Scotland

Brexit: Remain voters 'dazed' in Glasgow as Leave voters voice optimism

Glasgow Argyle Street Image copyright Google

In Glasgow city centre, there is very little small talk.

Commuters, although walking briskly, seem to be moving with more hesitation than usual as they head to jobs in chain stores and offices.

Many are talking intently into their mobile phones - about Jeremy Corbyn, the economy, and about the possibility of another independence referendum.

Remain voters in Scotland's largest city seem dazed, while those who voted Leave are calm and optimistic.

Despite US presidential hopeful Donald Trump's Twitter claim that "the place is going wild over the vote", the atmosphere is subdued.

In Glasgow, the difference between Leave and Remain camps appears, on the surface at least, to be between those who go to work wearing shirts and ties and those who get their hands dirty.

'Mostly shocked'

William McHendry, a 23-year old mortgage advisor on his way to buy a supermarket sandwich before starting work, said: "I'm a bit shocked to be honest, I didn't expect it to be a Leave vote.

"I'm mostly shocked that Scotland voted Remain and the rest voted out.

"If there's any good to come of this, it will be another independence referendum."

Asked for his reaction, smartly-dressed civil servant Jim Morrice, 59, said: "Horror, basically. I would suggest it's going to be difficult.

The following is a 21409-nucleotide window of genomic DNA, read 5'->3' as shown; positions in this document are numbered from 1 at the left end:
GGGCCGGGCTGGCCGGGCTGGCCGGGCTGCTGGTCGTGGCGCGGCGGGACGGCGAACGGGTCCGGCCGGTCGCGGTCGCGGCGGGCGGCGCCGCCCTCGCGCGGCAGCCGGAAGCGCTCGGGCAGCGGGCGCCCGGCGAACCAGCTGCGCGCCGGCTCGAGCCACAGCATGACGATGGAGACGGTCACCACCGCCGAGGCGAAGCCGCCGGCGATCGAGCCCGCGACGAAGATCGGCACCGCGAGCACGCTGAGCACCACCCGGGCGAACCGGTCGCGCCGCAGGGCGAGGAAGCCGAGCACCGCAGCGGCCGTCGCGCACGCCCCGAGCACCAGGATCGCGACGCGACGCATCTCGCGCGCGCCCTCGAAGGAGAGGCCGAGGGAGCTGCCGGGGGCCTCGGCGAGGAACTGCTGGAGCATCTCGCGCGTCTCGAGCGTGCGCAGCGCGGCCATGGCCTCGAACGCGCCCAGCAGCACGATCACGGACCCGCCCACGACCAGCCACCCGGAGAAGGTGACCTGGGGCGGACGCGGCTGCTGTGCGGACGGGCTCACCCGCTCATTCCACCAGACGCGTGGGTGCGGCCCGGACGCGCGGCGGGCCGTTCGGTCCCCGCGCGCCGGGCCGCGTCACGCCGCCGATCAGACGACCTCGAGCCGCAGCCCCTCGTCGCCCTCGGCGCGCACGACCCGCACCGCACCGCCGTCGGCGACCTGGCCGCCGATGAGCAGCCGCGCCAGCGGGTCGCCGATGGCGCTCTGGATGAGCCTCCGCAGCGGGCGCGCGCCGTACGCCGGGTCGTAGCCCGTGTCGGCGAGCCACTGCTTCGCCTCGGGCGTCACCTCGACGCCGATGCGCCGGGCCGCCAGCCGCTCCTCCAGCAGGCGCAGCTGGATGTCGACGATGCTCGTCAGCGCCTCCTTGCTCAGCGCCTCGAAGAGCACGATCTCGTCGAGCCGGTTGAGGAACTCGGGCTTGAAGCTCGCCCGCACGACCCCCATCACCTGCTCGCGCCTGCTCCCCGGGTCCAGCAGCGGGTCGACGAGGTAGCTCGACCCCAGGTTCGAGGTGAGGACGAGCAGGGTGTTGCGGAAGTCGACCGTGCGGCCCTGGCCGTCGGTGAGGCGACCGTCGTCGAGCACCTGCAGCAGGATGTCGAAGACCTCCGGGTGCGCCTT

"Scotland has emphatically voted to remain in. It's going to be complicated."


How has Scotland reacted to the Brexit vote?

BBC Scotland took to the streets of towns and cities across the country to find out what people feel about the decision to leave the EU.


But Alex Fleming, 60, a quarry supervisor from Oban who is visiting Glasgow, said: "I voted to come out. The debate on TV kind of made my mind up. People were just degrading those on the other side - the Brexit side - instead of sticking to what they were going to do.

"In general I felt happy. I'm quite taken aback by the Scottish thing. I think we're better together in Britain. It might sound silly, but you have five or 10 officials in Brussels that you didn't vote for. "

He added: "I was quite sad the prime minister resigned. I felt sad for him and his wife. "

'I'm so happy'

Margaret Douglas, 53, from Govan, was too busy to stop but chatted brightly as she walked to her job in a shop. She said: "I just voted out. I think it's about time people weren't told what to do.

"I don't know what's going to happen."

Another woman in her 50s, who worked handing out fliers for a fast-food restaurant and did not want give her name, said: "I'm so happy. That's all I'm going to say.

"I'm sick of a lot of things."

Voter turnout was low in Glasgow at 56%. The city voted by 168,335 (67%) to 84,474 (33%) in favour of Remain and the thoughts of many are now turning to a second independence referendum.

Jane Gallacher, 35, said: "I didn't vote at all. To be honest I think it's all a load of crap. I would rather we were out.

"I think we deserve our own country - Scotland."

Despite immigration being a key focus of the Leave campaign, Eritrean refugee Helen, aged 30, who was not eligible to vote, was relaxed about what the future might hold.

She was granted asylum in Scotland two years ago and now lives in temporary accommodation in the city centre.

Helen said: "I don't understand Brexit. The British people know better than me. I will accept what the British people accept.

"They have been very kind, God bless them. It will not change anything."